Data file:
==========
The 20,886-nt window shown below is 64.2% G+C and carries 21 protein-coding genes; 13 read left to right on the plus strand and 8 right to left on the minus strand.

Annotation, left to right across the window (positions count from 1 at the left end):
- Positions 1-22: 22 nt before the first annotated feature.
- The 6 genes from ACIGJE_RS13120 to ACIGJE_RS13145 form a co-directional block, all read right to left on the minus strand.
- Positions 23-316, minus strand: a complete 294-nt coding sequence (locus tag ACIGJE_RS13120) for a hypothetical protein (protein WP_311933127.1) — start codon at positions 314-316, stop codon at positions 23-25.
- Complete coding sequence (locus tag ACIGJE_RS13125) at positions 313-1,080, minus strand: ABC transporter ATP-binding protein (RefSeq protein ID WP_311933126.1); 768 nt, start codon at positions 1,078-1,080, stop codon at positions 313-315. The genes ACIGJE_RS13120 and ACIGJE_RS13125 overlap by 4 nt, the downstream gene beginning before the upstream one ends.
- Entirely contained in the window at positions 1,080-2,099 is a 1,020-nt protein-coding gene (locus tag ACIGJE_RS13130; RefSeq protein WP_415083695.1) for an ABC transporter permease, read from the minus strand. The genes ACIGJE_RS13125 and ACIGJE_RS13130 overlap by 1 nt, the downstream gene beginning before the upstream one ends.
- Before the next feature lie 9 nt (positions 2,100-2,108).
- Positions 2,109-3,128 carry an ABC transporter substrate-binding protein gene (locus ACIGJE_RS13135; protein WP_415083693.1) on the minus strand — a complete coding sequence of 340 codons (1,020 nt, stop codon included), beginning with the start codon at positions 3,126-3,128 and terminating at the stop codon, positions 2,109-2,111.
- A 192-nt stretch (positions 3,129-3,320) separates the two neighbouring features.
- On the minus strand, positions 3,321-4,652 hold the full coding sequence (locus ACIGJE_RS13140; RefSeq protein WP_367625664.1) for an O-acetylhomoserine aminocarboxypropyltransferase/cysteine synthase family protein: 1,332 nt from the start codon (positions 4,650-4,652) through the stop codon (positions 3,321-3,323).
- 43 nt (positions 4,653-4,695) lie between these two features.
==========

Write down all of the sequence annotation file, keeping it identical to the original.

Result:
The 20,886-nt window shown below is 64.2% G+C and carries 21 protein-coding genes; 13 read left to right on the plus strand and 8 right to left on the minus strand.

Annotation, left to right across the window (positions count from 1 at the left end):
- Positions 1-22: 22 nt before the first annotated feature.
- The 6 genes from ACIGJE_RS13120 to ACIGJE_RS13145 form a co-directional block, all read right to left on the minus strand.
- Positions 23-316, minus strand: a complete 294-nt coding sequence (locus tag ACIGJE_RS13120) for a hypothetical protein (protein WP_311933127.1) — start codon at positions 314-316, stop codon at positions 23-25.
- Complete coding sequence (locus tag ACIGJE_RS13125) at positions 313-1,080, minus strand: ABC transporter ATP-binding protein (RefSeq protein ID WP_311933126.1); 768 nt, start codon at positions 1,078-1,080, stop codon at positions 313-315. The genes ACIGJE_RS13120 and ACIGJE_RS13125 overlap by 4 nt, the downstream gene beginning before the upstream one ends.
- Entirely contained in the window at positions 1,080-2,099 is a 1,020-nt protein-coding gene (locus tag ACIGJE_RS13130; RefSeq protein WP_415083695.1) for an ABC transporter permease, read from the minus strand. The genes ACIGJE_RS13125 and ACIGJE_RS13130 overlap by 1 nt, the downstream gene beginning before the upstream one ends.
- Before the next feature lie 9 nt (positions 2,100-2,108).
- Positions 2,109-3,128 carry an ABC transporter substrate-binding protein gene (locus ACIGJE_RS13135; protein WP_415083693.1) on the minus strand — a complete coding sequence of 340 codons (1,020 nt, stop codon included), beginning with the start codon at positions 3,126-3,128 and terminating at the stop codon, positions 2,109-2,111.
- A 192-nt stretch (positions 3,129-3,320) separates the two neighbouring features.
- On the minus strand, positions 3,321-4,652 hold the full coding sequence (locus ACIGJE_RS13140; RefSeq protein WP_367625664.1) for an O-acetylhomoserine aminocarboxypropyltransferase/cysteine synthase family protein: 1,332 nt from the start codon (positions 4,650-4,652) through the stop codon (positions 3,321-3,323).
- 43 nt (positions 4,653-4,695) lie between these two features.